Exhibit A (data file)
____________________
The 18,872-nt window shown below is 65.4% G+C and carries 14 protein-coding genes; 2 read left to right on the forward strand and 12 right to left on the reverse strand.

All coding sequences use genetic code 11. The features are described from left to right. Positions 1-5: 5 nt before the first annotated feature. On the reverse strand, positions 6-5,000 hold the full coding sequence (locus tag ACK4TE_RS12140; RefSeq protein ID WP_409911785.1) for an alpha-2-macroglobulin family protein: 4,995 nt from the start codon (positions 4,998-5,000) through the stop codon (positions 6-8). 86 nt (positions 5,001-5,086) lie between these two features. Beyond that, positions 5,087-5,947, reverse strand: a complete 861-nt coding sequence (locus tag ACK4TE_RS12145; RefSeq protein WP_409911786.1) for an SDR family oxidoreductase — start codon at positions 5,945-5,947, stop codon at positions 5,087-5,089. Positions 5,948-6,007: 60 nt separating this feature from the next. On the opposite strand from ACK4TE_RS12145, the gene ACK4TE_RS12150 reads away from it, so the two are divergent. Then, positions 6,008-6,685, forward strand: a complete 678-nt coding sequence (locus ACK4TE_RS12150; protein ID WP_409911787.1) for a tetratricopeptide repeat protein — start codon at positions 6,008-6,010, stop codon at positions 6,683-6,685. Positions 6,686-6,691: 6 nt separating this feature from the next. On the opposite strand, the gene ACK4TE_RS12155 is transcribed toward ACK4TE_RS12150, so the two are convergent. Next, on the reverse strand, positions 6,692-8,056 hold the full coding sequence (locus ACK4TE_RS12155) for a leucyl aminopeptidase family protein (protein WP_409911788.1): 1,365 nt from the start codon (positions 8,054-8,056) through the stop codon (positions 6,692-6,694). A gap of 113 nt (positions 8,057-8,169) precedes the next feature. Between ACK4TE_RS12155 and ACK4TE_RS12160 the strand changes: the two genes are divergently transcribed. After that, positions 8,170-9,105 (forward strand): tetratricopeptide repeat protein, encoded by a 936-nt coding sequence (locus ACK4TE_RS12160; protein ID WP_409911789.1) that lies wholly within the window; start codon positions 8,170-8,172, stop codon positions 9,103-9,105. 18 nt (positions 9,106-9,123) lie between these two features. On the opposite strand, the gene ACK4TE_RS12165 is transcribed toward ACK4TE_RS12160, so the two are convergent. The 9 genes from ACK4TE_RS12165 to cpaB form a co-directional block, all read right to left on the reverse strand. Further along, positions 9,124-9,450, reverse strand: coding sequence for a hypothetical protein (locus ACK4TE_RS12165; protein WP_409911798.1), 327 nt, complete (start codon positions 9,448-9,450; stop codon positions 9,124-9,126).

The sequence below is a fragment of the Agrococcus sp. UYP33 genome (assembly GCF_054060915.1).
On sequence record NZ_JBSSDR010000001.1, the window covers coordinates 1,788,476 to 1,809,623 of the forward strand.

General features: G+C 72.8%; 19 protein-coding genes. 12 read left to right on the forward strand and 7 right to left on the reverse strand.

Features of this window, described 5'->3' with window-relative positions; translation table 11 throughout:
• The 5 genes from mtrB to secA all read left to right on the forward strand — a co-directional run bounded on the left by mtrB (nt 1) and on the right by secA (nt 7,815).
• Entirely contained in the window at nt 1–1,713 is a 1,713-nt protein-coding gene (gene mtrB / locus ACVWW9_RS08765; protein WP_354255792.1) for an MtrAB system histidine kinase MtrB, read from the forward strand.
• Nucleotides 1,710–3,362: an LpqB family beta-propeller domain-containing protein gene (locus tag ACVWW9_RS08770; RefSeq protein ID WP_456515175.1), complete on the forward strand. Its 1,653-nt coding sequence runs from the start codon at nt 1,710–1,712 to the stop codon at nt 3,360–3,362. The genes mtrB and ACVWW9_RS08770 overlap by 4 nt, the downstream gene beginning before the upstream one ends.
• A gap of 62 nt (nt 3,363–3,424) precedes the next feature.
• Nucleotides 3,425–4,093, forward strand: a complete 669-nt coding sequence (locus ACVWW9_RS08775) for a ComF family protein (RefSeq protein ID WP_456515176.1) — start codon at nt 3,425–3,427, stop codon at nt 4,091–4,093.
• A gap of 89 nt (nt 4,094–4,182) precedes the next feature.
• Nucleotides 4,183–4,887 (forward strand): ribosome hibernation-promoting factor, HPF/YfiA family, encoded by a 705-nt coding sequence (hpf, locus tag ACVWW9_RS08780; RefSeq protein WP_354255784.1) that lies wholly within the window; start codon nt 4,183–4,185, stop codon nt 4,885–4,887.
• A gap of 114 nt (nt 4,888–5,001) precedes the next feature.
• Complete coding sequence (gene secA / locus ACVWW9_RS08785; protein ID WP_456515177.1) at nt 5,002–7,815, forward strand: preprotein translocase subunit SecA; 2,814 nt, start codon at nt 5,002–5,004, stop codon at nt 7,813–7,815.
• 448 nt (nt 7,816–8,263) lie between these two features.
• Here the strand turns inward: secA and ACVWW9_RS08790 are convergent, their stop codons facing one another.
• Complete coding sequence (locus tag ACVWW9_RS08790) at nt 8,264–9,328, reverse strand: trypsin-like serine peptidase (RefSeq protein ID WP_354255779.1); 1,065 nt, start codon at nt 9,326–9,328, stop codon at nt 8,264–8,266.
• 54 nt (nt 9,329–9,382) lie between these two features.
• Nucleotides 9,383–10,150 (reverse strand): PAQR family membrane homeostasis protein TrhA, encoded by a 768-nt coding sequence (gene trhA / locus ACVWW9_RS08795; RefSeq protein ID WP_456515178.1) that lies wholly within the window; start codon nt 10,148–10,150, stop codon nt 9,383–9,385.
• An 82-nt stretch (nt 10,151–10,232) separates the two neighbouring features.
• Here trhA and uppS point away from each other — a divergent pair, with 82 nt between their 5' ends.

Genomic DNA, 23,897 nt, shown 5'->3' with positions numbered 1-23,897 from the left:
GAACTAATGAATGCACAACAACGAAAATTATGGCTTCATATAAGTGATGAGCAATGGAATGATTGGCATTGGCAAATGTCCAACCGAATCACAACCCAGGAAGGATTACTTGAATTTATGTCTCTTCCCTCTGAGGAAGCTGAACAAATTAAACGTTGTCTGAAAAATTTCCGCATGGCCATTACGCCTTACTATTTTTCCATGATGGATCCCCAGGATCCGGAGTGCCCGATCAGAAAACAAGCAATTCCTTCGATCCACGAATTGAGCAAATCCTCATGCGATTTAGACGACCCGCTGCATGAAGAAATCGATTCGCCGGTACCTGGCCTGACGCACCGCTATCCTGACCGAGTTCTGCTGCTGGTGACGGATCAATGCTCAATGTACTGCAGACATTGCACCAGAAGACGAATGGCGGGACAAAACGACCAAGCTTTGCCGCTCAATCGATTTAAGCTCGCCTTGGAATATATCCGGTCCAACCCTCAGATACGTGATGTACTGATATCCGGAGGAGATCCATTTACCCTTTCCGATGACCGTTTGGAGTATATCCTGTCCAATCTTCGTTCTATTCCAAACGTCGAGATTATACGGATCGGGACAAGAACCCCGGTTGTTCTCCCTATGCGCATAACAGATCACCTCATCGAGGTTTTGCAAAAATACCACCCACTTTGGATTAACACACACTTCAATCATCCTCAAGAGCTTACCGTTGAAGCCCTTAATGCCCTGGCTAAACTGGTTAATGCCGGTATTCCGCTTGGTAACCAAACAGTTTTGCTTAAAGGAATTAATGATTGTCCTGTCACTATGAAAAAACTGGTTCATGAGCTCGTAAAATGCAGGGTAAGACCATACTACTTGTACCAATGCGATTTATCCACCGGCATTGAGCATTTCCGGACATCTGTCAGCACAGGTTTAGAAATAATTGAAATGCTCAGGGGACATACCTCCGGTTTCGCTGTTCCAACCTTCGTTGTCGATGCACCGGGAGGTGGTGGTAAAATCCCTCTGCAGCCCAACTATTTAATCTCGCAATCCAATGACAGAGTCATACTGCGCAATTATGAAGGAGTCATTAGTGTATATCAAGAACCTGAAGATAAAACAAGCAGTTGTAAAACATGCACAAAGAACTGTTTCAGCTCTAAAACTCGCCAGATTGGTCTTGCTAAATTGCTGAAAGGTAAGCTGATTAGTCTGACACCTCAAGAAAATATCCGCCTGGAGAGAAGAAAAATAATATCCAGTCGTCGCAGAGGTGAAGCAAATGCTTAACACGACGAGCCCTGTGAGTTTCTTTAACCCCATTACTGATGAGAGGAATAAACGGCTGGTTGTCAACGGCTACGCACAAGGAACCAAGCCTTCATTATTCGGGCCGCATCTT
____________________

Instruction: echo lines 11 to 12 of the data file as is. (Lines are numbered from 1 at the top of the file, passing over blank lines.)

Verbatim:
• Nucleotides 3,425–4,093, forward strand: a complete 669-nt coding sequence (locus ACVWW9_RS08775) for a ComF family protein (RefSeq protein ID WP_456515176.1) — start codon at nt 3,425–3,427, stop codon at nt 4,091–4,093.
• A gap of 89 nt (nt 4,094–4,182) precedes the next feature.